Nationalists march in Poland amid border crisis with Belarus

National and World
Members of far-right groups light flares as they try to dominate the annual Independence Day march which because of their participation turned violent in recent years, in Warsaw, Poland, on Thursday, November 11, 2021

AP/Czarek Sokolowski

WARSAW, Poland (AP) — Thousands marched in Warsaw on Thursday to mark Poland’s Independence Day, led by far-right groups calling for strong borders, while its troops blocked hundreds of new attempts by migrants to enter the country illegally from neighboring Belarus in a tense political standoff.

Security forces patrolled the capital and other cities for the holiday rallies, which in recent years have seen some violent attacks by nationalist extremists.

This year’s march was overshadowed by events unfolding along Poland’s border with Belarus, where thousands of riot police and troops are turning back migrants, many from the Middle East, who are trying to enter the European Union. Makeshift camps have sprung up in forests on the Belarusian side near a crossing at the Polish town of Kuznica, and with temperatures falling and access to the frontier restricted, there are fears of a humanitarian crisis.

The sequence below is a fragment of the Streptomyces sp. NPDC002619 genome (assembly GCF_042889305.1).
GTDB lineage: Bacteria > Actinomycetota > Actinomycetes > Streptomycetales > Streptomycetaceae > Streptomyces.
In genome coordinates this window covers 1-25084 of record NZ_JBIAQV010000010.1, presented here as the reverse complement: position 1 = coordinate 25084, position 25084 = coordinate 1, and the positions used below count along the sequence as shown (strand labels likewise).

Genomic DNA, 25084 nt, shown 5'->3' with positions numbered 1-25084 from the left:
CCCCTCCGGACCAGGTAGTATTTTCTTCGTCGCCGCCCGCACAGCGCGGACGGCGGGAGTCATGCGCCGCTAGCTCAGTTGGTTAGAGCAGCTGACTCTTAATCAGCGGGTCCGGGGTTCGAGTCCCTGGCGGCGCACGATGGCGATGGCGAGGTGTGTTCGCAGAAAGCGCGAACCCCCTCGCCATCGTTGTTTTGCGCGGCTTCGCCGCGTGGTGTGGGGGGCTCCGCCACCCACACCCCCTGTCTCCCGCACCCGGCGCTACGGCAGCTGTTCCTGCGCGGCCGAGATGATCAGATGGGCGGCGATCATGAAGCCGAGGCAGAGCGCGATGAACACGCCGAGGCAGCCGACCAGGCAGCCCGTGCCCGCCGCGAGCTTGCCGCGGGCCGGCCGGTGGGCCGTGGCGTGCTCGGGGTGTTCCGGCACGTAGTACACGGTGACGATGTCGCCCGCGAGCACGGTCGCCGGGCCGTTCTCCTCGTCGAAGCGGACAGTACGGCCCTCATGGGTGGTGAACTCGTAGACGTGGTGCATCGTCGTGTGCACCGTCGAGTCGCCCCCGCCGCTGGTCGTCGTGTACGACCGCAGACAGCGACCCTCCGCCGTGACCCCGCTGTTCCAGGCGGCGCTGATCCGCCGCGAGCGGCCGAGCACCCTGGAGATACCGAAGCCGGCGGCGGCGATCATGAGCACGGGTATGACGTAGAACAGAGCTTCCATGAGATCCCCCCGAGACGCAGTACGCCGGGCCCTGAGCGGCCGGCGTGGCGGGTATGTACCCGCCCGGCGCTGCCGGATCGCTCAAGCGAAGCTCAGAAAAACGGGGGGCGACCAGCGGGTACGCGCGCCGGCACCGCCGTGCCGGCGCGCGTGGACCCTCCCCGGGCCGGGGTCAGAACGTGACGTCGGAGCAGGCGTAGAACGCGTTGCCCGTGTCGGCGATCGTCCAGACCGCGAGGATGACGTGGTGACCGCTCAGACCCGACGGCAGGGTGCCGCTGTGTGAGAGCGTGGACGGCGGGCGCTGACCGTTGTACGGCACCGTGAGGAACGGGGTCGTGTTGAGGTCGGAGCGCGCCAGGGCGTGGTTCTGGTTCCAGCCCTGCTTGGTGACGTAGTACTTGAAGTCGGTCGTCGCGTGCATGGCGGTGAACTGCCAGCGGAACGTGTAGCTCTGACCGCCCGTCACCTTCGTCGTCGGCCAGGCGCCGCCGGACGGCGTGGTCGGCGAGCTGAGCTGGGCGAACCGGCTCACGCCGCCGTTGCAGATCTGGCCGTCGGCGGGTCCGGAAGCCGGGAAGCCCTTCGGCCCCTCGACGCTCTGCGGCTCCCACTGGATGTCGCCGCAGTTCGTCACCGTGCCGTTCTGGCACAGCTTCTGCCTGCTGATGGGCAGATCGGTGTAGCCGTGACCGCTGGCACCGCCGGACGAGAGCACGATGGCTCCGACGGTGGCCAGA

EU officials have accused Belarus President Alexander Lukashenko of using the migrants as pawns in a “hybrid attack” to retaliate for sanctions imposed on his authoritarian regime for a harsh internal crackdown on dissent.

“We Thank the Defenders of Poland’s Borders,” said one banner seen in Warsaw, which is 250 kilometers (155 miles) west of Kuznica. Traditional patriotic music, some of which was banned while Poland was part of the Soviet bloc, also was played.

Warsaw’s liberal mayor and courts had banned the march, but right-wing authorities in the national government overrode the order and gave the gathering the status of a state ceremony.

The government’s support for the far-right leaders of the march underlined how Poland’s right-wing ruling party wants their support. It also is engaged in a political fight with the EU over Polish changes to the country’s judiciary, viewed in Brussels as an erosion of democratic norms, along with rhetoric seen as discriminatory to LGBT groups.

In 2017, the Independence march drew tens of thousands and included white nationalist and anti-Semitic slogans. Yet the following year, which was the centennial of Poland regaining its statehood, the president and prime minister and other leaders marched along the same route as the nationalists.

In seeking to ban the march, Mayor Rafal Trzaskowski, an opposition figure, argued that Warsaw, which was razed by Nazi Germany during World War II, is “no place to propagate slogans that have all the hallmarks of fascist slogans.”

State television TVP, a ruling party mouthpiece, called it “a great march of Polish patriots.”

As Thursday’s march began, groups carried Poland’s white-and-red national flags, but some also waved the green flags of the National Radical Camp displaying a stylized hand with a sword, a far-right symbol dating to the 1930s.